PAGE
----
Showing 241 - 250 of 430 annotations tagged with the keyword "Depression"
Vitamin sales are so low that Patti is presently her own best customer. She peddles multivitamins door-to-door along with co-workers Sheila and Donna. All three women are despondent. The man who lives with Patti is the narrator of the story. He has a menial job at the hospital. Patti accuses him of not caring about anything. The narrator frequents the Off-Broadway, a club where he can drink and listen to music. He is physically attracted to Donna and takes her there on a date.
Two drunken men, Benny and Nelson, invite themselves to join the couple in their booth at the club. Nelson is an intimidating figure who has just returned from Vietnam. He is vulgar and propositions Donna. Nelson carries a "keepsake"--a human ear attached to a keychain. He removed the ear from a Vietnamese man.
After leaving the club, Donna admits she could've used the few hundred dollars that Nelson offered her in return for sexual favors. She plans on quitting her job and moving. When the narrator returns home, Patti is having a nightmare. While he searches for some aspirin, objects keep falling out of the medicine cabinet but the narrator realizes that he doesn't really care.
Two couples drink gin and discuss the meaning of love. Mel McGinnis, a 45-year-old cardiac surgeon, does most of the talking. As an example of bona fide love, Mel describes an elderly couple he treated in the hospital. They were severely injured in a motor vehicle accident and, despite great odds, managed to survive. What bothered the old man the most during his lengthy recovery was his inability to simply look at his spouse.
Mel’s wife, Terri, provides her own case of real love. She previously lived with a man named Ed who professed his affection for Terri the entire time he was beating her. After she left him for Mel, Ed attempted suicide--first by ingesting rat poison and later by shooting himself in the mouth. Terri insisted on being in the room when Ed died.
The other couple at the table, Nick (the narrator) and his wife, Laura, also think they know what true love is, but they have difficulty articulating its essence. After the gin has finally run out and the room gets dark, Nick is acutely aware of the sound of his heart and everyone else’s too.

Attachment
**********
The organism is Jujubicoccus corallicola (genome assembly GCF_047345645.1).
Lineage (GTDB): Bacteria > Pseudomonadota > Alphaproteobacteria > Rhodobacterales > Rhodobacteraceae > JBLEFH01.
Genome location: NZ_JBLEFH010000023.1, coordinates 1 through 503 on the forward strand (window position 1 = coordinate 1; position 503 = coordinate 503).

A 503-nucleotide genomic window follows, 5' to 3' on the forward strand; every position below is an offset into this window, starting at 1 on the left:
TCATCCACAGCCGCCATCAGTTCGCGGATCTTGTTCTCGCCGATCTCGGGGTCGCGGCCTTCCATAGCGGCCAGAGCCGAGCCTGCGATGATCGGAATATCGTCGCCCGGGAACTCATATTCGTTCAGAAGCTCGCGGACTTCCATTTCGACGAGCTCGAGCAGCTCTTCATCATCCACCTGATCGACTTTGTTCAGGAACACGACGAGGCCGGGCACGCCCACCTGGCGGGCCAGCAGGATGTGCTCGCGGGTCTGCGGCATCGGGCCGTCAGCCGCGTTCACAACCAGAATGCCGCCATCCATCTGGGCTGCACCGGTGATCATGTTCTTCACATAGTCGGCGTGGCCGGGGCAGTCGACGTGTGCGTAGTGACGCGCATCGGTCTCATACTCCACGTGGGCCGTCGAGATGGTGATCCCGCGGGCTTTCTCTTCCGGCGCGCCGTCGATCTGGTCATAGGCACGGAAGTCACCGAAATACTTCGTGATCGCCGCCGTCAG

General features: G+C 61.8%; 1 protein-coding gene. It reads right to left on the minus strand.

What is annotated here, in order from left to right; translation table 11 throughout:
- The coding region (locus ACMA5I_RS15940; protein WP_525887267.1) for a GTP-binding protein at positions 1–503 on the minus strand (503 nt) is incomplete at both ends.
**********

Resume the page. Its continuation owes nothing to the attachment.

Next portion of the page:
This biography, first published in French in 1971, was written by a Soviet émigré living in Paris. She begins her introduction with a quotation from Chekhov, "Happiness and the joy of life do not lie in money, nor in love, but in truth" (1). She follows this statement with an observation of her own, "Chekhov makes no prognoses, never raises his voice, does not explain, insist, and above all, does not instruct. . .
He is the least Russian of the great Russian writers." To a large extent, her short biography is devoted to presenting a particular vision of Chekhov that might be called "compassionate objectivity." Although her subject may not have insisted or instructed his readers, Ms. Laffitte does. In fact, there is a hagiographic quality about this book that leads the reader to conclude that if Chekhov had been a believer, by now he would have been canonized as Blessed Anton of Moscow.
Ms. Laffitte proceeds in multiple short chapters. While they are generally in chronological sequence, each one also takes up an issue or theme in Chekhov’s life. She makes copious and skillful use of her subject’s letters and notebooks. She also devotes considerable attention to Chekhov’s medical career, unlike V. S. Pritchett, whose short biography entitled, Chekhov. A Spirit Set Free (1988, see annotation in this database) portrays medicine as more of a hobby than a serious enterprise for Chekhov.
Ms. Laffitte also has a habit of tying up loose ends without presenting much evidence for her point of view, or acknowledging that uncertainty exists. For example, when dealing with what she calls Chekhov’s "moral depression" of the mid-1890s, she concludes, "By a logical exertion of willpower, Chekhov was gradually to emerge from this moral depression" (168). It seems here that she considers depression--assuming this is the correct term to use in the first place--a weakness or failure of will, rather than a clinical disorder.
Nonetheless, this short literary biography (not out-of-print) provides much easier reading than most of the major Chekhov biographies that have appeared since it was published.